Last meeting at the field saw Campervan Dave arrive with a brand new model, a E-Flight Radian XL no less, and very nice it looked too, well for a short time anyway.
After some stalling by Dave as he spent some time messing with his transmitter, off he set along with Adrian to commence the maiden flight, which went quite well and was uneventful.
It wasn`t until the third flight of this wonderous model, that disaster stuck, the result ending with the plane parked quite nicely in a tree.
The rescue mission was led by Barry and Dave, they crossed fast flowing streams, barbed wire fences and knee high nettles before they reached the site of the incident, our correspondent managed to capture the final few minutes of the rescue on video.
Nice work chaps.
Here is a second short video of the perilous crossing of the barbed fence, watch your wedding tackle gentlemen.
I am happy to report that all ended well, apart from a little embarrassment which was suffered by Dave.
A short summary of the clubs visit to the Lleyn Peninsular North Wales.
After a long (in time not miles) journey I arrived at the campsite on Saturday afternoon and pitched camp, Martin and Robert also travelled on the same day but they had rented a cottage for the week, and after a stormy night I meet up with them the following day, when I was invited to the cottage for a cuppa, no flying as it was still raining.
Barry and Steve arrived Sunday afternoon, just as the rain stopped and Barry and me walked down to the cliffs and flew for a short while over the beach.
As the wind direction suited this flying site we all spent the day there on Monday, weather was a bit mixed but we flew, however this area had a bad rotor so landing was challenging.
Tuesday was a bad weather day, until 3 o`clock when the rain stopped, as the wind direction was now westerly we travelled the short distance (about 1 mile) to Mynydd Cilan which over looks Porth Neigwl or Hells Mouth. We had a good 3 hours or so here and I came away thinking that I had had a good day.
Wednesday was by far the best day of the week, no rain at all we even had some sunshine, winds were still westerly so we flew from Hells Mouth and an excellent day was had.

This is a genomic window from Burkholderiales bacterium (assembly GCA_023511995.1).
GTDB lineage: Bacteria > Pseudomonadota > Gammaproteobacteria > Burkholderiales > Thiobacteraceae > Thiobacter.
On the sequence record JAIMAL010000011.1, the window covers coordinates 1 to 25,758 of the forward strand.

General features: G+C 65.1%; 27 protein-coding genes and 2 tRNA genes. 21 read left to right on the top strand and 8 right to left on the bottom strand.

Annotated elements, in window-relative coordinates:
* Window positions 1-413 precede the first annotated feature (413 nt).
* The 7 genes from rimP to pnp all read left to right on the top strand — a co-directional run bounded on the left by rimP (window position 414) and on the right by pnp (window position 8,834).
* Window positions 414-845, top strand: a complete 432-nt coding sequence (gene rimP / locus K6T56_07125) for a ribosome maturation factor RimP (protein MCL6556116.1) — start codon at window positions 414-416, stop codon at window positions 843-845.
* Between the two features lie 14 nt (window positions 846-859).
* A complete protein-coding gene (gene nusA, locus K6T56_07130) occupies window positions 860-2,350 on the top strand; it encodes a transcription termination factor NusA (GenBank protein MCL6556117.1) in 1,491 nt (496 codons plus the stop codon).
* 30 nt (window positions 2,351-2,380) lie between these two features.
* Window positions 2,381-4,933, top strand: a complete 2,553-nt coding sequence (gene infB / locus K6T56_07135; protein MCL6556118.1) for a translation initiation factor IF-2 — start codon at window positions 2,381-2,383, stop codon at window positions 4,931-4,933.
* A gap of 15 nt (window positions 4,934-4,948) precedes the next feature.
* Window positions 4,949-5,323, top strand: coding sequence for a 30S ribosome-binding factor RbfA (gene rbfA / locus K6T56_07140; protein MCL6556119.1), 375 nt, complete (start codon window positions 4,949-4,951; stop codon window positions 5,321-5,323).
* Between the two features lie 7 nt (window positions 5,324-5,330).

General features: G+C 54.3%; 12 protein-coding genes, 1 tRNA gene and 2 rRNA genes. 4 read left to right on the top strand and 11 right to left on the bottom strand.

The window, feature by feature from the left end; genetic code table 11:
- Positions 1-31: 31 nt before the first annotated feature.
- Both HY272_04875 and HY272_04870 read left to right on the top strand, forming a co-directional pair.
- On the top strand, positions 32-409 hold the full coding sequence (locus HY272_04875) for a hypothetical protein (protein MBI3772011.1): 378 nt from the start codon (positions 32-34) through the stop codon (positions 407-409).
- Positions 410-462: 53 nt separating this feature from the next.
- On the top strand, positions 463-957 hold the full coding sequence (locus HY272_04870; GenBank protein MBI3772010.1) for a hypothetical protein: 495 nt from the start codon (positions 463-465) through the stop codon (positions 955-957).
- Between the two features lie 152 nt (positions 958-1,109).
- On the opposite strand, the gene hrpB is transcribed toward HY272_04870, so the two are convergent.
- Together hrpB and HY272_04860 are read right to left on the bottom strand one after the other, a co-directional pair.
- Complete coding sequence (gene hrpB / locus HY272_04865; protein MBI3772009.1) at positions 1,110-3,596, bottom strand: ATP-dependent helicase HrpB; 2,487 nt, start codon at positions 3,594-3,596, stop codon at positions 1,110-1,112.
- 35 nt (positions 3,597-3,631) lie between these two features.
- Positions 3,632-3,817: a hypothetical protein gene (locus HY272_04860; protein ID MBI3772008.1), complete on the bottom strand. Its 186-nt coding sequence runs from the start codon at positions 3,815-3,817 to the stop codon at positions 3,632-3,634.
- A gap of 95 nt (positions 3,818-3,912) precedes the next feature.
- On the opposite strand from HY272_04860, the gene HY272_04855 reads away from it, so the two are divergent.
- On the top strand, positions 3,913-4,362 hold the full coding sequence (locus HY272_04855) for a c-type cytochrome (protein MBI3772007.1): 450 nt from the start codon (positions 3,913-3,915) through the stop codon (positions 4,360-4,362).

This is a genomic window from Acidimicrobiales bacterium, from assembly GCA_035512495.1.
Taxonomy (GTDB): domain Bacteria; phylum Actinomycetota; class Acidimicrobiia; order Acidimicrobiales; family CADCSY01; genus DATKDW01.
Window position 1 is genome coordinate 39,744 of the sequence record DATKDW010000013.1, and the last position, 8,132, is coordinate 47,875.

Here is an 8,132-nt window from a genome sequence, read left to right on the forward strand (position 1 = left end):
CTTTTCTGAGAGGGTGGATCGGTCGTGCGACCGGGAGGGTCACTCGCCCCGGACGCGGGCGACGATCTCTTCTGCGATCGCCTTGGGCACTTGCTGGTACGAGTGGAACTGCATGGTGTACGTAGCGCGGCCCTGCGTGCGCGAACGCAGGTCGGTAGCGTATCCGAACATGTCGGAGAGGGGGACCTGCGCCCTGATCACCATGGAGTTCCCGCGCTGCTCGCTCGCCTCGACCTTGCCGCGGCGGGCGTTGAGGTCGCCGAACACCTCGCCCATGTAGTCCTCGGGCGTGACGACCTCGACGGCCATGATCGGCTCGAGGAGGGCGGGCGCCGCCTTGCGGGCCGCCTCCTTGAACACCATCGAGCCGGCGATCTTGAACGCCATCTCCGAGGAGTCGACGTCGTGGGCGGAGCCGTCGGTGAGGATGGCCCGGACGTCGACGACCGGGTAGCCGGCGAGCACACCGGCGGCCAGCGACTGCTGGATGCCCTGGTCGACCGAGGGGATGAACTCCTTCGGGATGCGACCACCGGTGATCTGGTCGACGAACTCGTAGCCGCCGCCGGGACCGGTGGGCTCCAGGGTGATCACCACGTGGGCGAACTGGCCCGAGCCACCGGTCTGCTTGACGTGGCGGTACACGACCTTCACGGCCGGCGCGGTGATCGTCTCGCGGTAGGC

Martin had brought with him a model which had the electronic kit needed to fly autonomously, so during Wednesday morning a route across the bay was plotted and amongst great interest and anticipation this thing was sent on it`s way, and after disappearing from sight (as expected), we all sat and waited for it to return, and we waited…..and waited, it would be nice to say that it did eventually appear but alas it was never seen again, which is a pity, but thank you Martin for giving it a try.
Martin sat with binoculars waiting for the return of his model.
Here is quite a long and maybe bit boring video of me flying my Aquila over Hells Mouth.
The weekend started on Friday for most that were there, as I was one of the campers the first thing to do was set up camp.
Once done we headed for the Great Orme where we met up with Robert and several other model flyers who were also there for the weekend, hailing from Northampton.
The weather was overcast but the sun showed through sometimes, as the wind direction was northerly we flew our models from the “tank track” site but overlooking the café.
Saturday morning arrived and I was invited to Twilton Manor for a bacon sandwich, but upon entering the vastness of the tent I quickly became lost and so unable to find my sandwich found my way out and had to go hungry.
It rained for most of Saturday morning so we stayed in camp, it stopped midday so we went to the slope, there were even more flyers there as those that couldn`t make it on Friday arrived including Adrian.
The wind had become a south westerly so the more landing friendly site could be used at the “tank track” location.
Conditions were good for flying and a good time had by all.
Sunday was the best day of the weekend for flying with almost perfect conditions for most of the day, the wind moved around to the south during the late afternoon and eventually became unflyable from the “tank track” site, but by then most had already left.
I think these are Barry`s feet, maybe he is still being small
Steve`s dog Megan spent the morning looking for rabbits and eventually caught one which she would not let go of, and was a source of amusement to everyone.
For me Monday was spent packing up and travelling home, after a very enjoyable weekend, my thanks to all who came and to the Northampton group who were most friendly, also to the locals that joined and gave advice.
Barry and me visited a new flying site on the Long Mynd, as the wind was north easterly we thought that we would try the Reservoir site.
The site is at the head of the Carding Mill valley and is quite picturesque, with a small reservoir.
It took a few attempts for us to find the correct place to fly from, initially the flying conditions were very turbulent and great concentration needed to fly for any length of time, we moved further around the valley head and found that it became a lot smoother, the wind must have moved around more south easterly so coming straight up the valley.
The flying was quite good then but still low down turbulence making the landings quite eventful, I think we both learned a lot about slope soaring during the day.
Here is a short video of what the place looks like from my M60, I`ve kept the video short as I know these films can become a bit boring.
And finally a photo of Barry with his new Typhoon, that’s the glider not the hat.